The swim was a big rectangular counterclockwise loop for the first 750 meters after which you would need to get to shore, run around a column, and then get into an inner clockwise loop. With less than 100 people on my starting line, it wasn’t a brawl by any means. I was out of the water slightly faster than I’d done at SuBIT, which I credit to being fearless in overtaking people. There was a strong current which worked against us most of the way, so I will need to work on raising arm turnover because obviously gliding in such conditions doesn’t help.
I did my best on the bike, clocking a 29 km/h average, which is faster than I expected even with the strong headwinds we encountered on some of the flat sessions, and of course the uphills especially in the Club Med area at the far end of the course.
I started my run a little before 4pm. It was going to be mostly shaded, with some of it on forest trails, so with the overcast conditions I had to take off my sunglasses in transition so I could see where I was going. It’s two loops on a rolling course, and I think this was the most fun part of the race. Families staying in the beach houses were out to cheer and support runners, and some of the adorable kids threw cold water on us to cool us off. Cold water, isotonic drink, sponges, and ice were available at the stations so we were able to manage our heat and nutrition to plan. My first loop through the course was a bit of a slog as I attempted to shake off heavy legs from riding hard, but I still managed to keep overtaking people and not get overtaken. By the second loop I had found my legs, and I was flying. Anyone I could get past, I did; I was still haunted by my SuBIT result where I hadn’t chased down the 23-second gap between me and first place in my age group.
With about 500 meters to the finish line, I saw the path in front of me was clear of anyone else. So I ran into the chute, high-fived someone, and was greeted by cheers of “Go Pinoy!” from some people on the sidelines. These were Filipinos based in Singapore who had come over for the race! Filipinos are everywhere, let me tell you. ;)
I met up with Ias, who had crossed the finish line just moments before me, and we headed to the recovery tent to be covered in ice-cold towels. Raymund crossed with Thumbie a few minutes after us, and of course Coach Jomac had been done a long while. We went to get our results, which was a cool process: you punched in your race number, and a machine would print out your splits and results on a ticket much like a receipt.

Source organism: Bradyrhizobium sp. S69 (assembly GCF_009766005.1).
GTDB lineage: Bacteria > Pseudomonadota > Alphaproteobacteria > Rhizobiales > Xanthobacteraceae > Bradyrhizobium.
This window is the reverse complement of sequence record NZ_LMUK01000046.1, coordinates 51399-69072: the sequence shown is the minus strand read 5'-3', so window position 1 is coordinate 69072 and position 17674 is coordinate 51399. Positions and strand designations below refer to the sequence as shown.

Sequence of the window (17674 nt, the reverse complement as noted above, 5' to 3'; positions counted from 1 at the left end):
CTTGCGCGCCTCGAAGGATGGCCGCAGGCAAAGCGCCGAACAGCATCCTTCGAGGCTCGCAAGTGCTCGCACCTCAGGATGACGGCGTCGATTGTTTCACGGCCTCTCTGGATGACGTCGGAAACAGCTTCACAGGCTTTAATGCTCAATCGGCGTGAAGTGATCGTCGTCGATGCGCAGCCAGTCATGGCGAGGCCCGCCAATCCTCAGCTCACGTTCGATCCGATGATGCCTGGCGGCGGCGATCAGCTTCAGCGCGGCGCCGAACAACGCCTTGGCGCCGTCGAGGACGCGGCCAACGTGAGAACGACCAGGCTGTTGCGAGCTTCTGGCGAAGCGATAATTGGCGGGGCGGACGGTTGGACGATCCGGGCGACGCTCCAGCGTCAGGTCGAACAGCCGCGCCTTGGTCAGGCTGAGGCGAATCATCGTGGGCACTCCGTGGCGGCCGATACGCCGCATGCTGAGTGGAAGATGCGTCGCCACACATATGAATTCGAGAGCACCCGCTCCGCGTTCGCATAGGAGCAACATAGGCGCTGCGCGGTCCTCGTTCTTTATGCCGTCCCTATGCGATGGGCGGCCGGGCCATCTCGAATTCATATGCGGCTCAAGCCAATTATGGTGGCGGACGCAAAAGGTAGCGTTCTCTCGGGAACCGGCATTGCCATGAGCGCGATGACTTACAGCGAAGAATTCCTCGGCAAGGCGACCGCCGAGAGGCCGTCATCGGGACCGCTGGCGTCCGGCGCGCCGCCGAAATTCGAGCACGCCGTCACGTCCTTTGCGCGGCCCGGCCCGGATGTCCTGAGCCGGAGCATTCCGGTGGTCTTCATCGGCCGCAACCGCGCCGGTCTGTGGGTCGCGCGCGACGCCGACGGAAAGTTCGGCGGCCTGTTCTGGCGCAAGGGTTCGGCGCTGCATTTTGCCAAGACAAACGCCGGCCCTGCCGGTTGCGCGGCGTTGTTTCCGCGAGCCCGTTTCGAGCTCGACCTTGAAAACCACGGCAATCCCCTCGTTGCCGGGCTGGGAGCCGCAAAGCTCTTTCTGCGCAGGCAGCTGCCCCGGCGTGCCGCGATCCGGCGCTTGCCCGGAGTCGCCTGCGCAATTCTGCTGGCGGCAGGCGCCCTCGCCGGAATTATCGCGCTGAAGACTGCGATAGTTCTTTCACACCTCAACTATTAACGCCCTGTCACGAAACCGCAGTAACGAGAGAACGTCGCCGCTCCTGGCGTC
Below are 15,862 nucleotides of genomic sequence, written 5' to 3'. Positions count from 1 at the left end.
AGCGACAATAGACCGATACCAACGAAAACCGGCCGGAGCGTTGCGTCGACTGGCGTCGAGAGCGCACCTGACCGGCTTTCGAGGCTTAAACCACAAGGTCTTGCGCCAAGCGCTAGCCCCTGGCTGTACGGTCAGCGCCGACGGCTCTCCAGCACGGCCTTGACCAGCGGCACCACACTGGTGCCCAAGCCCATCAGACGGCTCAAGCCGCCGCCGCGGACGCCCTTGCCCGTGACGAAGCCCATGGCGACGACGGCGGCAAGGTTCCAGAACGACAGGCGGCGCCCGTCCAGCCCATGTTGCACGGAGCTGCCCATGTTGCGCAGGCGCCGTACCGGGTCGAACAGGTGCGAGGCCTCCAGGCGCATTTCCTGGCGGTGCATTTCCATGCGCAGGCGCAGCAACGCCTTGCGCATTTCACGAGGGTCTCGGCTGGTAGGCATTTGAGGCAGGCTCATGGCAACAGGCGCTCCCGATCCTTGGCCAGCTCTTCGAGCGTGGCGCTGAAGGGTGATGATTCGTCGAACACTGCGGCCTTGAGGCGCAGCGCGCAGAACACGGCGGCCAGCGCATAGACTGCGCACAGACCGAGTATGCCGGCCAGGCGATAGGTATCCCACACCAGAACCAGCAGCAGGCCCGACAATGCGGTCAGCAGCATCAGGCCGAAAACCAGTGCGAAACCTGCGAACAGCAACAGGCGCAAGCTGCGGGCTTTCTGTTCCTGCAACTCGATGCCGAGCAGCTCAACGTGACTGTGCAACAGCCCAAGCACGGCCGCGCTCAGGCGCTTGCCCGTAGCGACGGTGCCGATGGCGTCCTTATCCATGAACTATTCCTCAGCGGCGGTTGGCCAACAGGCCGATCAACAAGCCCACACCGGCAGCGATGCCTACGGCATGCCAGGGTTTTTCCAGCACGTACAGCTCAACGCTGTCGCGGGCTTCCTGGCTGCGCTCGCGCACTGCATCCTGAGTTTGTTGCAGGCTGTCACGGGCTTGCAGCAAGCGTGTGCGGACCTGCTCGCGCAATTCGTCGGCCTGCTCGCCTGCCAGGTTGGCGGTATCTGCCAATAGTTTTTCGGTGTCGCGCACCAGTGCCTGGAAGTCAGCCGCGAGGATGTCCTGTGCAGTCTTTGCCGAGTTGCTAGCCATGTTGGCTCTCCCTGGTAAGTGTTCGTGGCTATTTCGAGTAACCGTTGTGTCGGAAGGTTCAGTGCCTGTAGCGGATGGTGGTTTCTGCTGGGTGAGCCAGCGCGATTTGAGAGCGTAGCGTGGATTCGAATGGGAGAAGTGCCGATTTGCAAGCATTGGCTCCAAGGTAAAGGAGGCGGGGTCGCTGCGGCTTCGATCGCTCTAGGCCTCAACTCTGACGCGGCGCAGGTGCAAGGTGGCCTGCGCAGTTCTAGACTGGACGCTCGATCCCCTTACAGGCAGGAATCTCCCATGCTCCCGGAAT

What I saw on my piece of paper literally had me jumping around the place.
You see, like any good (adik) triathlete, I had studied the finish times of the women who’d won my age group last year, and I knew I was about 10 minutes slower on a course like this. What was out of my hands was how many of those women would show up this year — and none of them did. The woman who won my age group came in 3rd overall and was ahead of me by 23 minutes! So instead of the feeling of disappointment I’d had in SuBIT because I hadn’t pushed myself enough to close the gap, this time around I knew I’d done my best. Check out my result here.
Many thanks to Mizuno, Ceepo, Spyder, Salice, Yurbuds, Otterbox, and Lightwater for the continued support. I was so proud to represent both Team Endure and Team MaccaX, as well as the Philippines at this race. Many thanks also to Raymund for taking me along on this trip!
As an added bonus, instead of going straight back to reality and work, we spent three days in Singapore. I was able to keep my family and followers updated on all that was going on during my trip thanks to Globe’s data roaming service. The good news is, starting May 23 you can now travel without the fear of bill shock with Globe’s P599/24 hours flat rate for data roaming. You don’t even need to register because you’ll only be charged when you start using data. Visit www.globe.com.ph/roaming for more details.
I also got a chance to catch up and food-trip with some friends who live and work in Singapore.
If you’re a Pinoy looking for your first destination race, the Bintan Triathlon is a good one to go with: fly in via Singapore and a short ferry ride either on Thursday or Friday, get some rest and do the race at 2pm on Saturday, then head back to Singapore on Sunday morning and visit with some friends before flying back home. It’s also got a great laidback family feel and is not as competitive or adrenaline-charged as most of our major Philippines races are.
Now, if you’re reluctant about traveling out of the Philippines just for an Olympic-distance race, the Metaman and Metaman Half that they hold in late August may also be a nice race to head out to, using much of the same course, hotels, and logistics.
What I would love to see happen here in the Philippines — and what Raymund’s group is trying to accomplish — is that we develop uniquely Filipino destination races that attract not only Filipinos, but also people from other countries. I’m happy to announce my participation at the Bataan International Triathlon happening on November 30, 2014 based out of the Las Casas Ciudad de Acuzar in Bagac, Bataan. For more details, visit bataaninternationaltriathlon.com.